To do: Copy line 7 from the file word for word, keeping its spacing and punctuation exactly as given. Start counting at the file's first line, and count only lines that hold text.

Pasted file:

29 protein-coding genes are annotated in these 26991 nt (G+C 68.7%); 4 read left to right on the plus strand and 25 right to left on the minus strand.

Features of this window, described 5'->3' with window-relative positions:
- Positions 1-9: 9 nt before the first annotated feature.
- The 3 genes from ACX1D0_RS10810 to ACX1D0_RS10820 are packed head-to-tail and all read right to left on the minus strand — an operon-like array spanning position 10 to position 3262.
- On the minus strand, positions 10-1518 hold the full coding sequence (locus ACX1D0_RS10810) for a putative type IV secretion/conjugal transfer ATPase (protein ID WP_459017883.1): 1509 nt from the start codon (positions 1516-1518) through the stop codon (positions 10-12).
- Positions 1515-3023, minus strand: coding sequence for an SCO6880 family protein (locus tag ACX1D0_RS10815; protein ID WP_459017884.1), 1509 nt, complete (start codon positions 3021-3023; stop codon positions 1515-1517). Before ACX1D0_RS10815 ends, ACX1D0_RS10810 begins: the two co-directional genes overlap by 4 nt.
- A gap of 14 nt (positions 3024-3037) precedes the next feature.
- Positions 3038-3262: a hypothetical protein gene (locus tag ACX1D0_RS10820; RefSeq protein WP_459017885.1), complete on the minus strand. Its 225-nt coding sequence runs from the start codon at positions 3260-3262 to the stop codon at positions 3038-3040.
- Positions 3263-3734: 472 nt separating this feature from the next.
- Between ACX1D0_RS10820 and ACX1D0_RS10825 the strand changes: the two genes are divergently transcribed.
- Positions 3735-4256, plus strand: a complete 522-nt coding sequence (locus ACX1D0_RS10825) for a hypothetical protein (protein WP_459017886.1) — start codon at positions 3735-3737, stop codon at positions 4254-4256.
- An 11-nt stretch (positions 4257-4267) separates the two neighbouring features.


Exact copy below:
- A gap of 14 nt (positions 3024-3037) precedes the next feature.